K-Gr 1—Feeling too small to be of any use, Li'l Rabbit leaves the house to find something special for his sick grandmother during Karamu, a Kwanzaa feast. Each animal he encounters (Momma Oriole, Groundhog, frogs, etc.) has been on the receiving end of Granna Rabbit's generosity in the past and wants to help in some way. Without realizing it, Li'l Rabbit brings together a whole community for the "the best Karamu ever." The Seven Principles of Kwanzaa are listed at the end of the book, providing the only direct details about the holiday. The yellow undertones (like the interior of the Rabbit family's earthy, mustard-colored home) add warmth to the cartoon artwork. Sweetly capturing the spirit of the season, the story comes in handy as a lovely supplement to resources that provide straightforward facts about Kwanzaa.—Joanna K. Fabicon, Los Angeles Public Library
Kirkus Reviews

Li'l Rabbit is not having a good Kwanzaa. Granna Rabbit is sick this year and unable to prepare the big feast called Karamu—Li'l Rabbit's favorite. A disappointed Li'l Rabbit hopes to make Granna Rabbit feel better by giving her a special treat. But what could it be? In a familiar literary pattern, Li'l Rabbit sets off, sharing his idea with other forest animals along the way. None of them knows much about Kwanzaa, but they all love Granna Rabbit. Just when Li'l Rabbit gives up, he returns home to find all the animals have gathered to make the best Karamu ever. Toasty, comforting hues and one plucky little rabbit (tongue stuck out in determination) capture the heart of this holiday—coming together to help others. The Nguzo Saba, or seven principles of Kwanzaa, are appended. (Picture book. 3-7)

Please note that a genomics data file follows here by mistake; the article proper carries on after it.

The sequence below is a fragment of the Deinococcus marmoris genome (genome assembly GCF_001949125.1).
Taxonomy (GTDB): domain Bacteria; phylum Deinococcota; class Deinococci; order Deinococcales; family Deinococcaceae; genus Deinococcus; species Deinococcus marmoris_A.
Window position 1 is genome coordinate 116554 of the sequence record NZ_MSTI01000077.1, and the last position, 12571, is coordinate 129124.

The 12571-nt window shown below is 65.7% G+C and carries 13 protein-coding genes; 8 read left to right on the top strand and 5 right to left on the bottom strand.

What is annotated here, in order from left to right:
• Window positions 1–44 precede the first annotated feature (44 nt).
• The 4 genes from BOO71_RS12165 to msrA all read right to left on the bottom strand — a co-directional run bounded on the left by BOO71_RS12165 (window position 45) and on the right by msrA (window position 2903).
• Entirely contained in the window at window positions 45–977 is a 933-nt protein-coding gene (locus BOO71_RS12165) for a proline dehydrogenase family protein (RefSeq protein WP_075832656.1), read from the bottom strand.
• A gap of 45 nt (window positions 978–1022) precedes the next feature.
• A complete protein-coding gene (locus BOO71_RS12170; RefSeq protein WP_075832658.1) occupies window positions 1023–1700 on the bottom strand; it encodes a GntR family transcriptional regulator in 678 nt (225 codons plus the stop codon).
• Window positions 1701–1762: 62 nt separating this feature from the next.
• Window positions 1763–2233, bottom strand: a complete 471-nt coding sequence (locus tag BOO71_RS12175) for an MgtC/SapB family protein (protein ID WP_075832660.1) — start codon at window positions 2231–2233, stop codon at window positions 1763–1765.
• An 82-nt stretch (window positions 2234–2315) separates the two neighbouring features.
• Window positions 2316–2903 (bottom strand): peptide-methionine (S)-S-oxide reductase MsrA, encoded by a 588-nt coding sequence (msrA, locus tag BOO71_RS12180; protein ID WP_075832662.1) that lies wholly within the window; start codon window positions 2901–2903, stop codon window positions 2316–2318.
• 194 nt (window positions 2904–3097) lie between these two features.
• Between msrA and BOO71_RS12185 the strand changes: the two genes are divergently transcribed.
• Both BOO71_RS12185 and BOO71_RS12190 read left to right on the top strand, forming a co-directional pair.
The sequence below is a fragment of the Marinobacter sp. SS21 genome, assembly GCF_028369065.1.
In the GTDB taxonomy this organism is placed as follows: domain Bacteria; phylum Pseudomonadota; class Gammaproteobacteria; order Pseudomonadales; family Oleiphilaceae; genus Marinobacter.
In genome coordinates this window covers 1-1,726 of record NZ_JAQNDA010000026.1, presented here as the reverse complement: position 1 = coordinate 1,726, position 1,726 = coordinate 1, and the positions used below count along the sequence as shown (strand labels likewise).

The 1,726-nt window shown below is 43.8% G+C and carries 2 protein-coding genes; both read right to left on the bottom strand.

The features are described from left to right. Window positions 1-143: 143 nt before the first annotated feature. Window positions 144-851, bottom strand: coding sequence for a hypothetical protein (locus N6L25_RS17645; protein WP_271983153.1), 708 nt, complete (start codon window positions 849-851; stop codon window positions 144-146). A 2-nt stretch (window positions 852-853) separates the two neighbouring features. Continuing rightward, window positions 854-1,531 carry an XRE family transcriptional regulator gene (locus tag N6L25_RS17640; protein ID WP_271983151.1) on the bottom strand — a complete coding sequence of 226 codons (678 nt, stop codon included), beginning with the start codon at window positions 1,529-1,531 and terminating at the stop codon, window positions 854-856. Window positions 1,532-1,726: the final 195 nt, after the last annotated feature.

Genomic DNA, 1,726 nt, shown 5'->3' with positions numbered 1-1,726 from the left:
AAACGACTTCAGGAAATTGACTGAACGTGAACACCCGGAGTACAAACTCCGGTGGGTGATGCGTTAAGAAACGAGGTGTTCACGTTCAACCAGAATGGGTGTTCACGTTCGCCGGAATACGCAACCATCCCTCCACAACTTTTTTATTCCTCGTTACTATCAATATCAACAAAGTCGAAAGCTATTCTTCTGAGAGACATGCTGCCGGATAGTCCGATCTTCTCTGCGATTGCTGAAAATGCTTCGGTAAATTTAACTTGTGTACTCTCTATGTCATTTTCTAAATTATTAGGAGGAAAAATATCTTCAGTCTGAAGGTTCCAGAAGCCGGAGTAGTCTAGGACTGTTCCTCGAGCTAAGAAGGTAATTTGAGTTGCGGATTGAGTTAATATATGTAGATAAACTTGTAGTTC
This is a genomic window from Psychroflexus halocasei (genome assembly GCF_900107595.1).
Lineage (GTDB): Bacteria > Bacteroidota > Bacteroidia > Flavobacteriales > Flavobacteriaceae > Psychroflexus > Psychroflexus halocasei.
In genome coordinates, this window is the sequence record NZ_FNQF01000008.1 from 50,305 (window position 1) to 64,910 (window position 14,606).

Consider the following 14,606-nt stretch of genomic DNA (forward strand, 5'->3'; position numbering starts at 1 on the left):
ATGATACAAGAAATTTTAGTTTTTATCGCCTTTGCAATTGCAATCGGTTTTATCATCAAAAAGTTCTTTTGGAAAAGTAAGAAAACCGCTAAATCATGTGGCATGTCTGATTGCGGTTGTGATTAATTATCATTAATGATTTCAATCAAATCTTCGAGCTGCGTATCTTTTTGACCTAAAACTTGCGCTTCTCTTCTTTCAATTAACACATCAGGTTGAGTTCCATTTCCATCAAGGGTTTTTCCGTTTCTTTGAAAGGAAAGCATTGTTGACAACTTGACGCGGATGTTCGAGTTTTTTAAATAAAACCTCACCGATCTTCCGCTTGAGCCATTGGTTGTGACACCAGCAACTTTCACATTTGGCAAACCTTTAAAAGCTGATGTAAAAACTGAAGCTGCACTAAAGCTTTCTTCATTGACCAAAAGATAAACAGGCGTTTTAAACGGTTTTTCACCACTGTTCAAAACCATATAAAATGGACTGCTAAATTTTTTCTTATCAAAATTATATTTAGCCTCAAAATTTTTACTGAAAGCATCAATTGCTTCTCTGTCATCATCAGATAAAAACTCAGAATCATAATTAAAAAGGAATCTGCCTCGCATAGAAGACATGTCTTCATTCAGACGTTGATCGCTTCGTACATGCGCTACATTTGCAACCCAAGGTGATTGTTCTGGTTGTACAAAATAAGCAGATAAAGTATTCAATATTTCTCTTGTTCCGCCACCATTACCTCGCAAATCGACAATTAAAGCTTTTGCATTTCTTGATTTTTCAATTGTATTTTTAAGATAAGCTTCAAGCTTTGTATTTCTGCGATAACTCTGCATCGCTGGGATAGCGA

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Product Details

  • ISBN-13: 9780060728168
  • Publisher: HarperCollins Publishers
  • Publication date: 9/28/2010
  • Pages: 32
  • Sales rank: 702,452
  • Age range: 4 - 8 Years
  • Product dimensions: 9.90 (w) x 10.10 (h) x 0.40 (d)

Meet the Author

Donna L. Washington is a professional storyteller, multiple-award-winning recording artist, and author. She performs all over the country at festivals, schools, and libraries and gives workshops for parents and educators as well. Her many storytelling recordings have received Gold and Silver Parents' Choice Awards, Storytelling World Awards, iParenting Awards, Children's Music Web Awards, National Parenting Publications Awards Honors, and many more. Ms. Washington lives with her husband, two children, and two cats in Durham, North Carolina.

Shane W. Evans is the illustrator of more than thirty picture books for children, including The Way a Door Closes by Hope Anita Smith, a Coretta Scott King/John Steptoe Award winner, and the author and illustrator of Olu's Dream. He has exhibited his art in West Africa and Paris and in Chicago, New York, and other major U.S. cities. He lives in Kansas City, Missouri, where he runs Dream Studio, a community art space.